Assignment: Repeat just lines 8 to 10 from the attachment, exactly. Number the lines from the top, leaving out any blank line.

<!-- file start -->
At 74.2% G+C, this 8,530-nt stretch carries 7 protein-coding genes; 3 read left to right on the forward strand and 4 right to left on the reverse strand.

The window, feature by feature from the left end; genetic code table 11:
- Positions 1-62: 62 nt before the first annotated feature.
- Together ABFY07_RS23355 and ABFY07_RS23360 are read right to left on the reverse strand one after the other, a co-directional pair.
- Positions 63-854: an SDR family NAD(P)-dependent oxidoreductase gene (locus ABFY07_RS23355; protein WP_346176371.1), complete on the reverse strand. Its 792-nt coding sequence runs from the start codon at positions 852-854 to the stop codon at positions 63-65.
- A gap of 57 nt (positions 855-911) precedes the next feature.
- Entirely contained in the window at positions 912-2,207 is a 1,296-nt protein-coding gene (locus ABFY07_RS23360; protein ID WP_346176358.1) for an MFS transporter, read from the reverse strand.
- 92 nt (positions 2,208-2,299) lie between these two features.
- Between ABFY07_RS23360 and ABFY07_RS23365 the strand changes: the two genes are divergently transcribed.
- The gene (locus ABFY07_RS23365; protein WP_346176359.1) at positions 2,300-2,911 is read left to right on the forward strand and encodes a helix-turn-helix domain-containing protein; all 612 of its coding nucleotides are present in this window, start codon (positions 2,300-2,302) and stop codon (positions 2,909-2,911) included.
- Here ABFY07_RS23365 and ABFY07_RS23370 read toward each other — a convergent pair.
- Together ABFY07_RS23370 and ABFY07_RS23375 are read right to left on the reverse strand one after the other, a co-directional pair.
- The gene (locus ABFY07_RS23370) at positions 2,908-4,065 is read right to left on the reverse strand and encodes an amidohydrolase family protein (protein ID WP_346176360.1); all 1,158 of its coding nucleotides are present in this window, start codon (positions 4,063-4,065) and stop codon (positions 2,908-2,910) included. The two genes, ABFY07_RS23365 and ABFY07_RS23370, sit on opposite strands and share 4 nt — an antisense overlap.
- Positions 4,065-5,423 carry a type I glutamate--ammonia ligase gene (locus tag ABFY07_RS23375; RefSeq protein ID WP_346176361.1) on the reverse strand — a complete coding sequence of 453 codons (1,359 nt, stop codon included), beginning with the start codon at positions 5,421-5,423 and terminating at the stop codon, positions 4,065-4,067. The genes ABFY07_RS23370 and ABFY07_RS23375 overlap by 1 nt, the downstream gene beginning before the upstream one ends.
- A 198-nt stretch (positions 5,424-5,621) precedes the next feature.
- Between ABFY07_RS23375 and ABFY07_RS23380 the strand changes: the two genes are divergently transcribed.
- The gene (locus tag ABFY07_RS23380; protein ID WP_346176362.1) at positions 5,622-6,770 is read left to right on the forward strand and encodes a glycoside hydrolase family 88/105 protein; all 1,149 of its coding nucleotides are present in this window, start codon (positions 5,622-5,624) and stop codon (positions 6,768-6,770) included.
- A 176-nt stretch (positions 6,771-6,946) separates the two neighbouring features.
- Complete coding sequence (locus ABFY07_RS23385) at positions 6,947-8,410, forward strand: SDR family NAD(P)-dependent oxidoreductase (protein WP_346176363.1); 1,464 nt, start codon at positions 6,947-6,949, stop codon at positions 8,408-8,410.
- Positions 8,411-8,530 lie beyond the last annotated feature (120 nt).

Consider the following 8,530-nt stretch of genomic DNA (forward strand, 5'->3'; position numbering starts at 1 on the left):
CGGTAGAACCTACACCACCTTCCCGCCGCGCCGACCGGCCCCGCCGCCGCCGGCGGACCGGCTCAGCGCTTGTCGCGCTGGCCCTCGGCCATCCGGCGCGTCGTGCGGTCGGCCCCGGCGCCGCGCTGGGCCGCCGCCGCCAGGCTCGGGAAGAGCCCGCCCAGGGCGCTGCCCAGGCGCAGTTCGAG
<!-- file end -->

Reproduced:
- 92 nt (positions 2,208-2,299) lie between these two features.
- Between ABFY07_RS23360 and ABFY07_RS23365 the strand changes: the two genes are divergently transcribed.
- The gene (locus ABFY07_RS23365; protein WP_346176359.1) at positions 2,300-2,911 is read left to right on the forward strand and encodes a helix-turn-helix domain-containing protein; all 612 of its coding nucleotides are present in this window, start codon (positions 2,300-2,302) and stop codon (positions 2,909-2,911) included.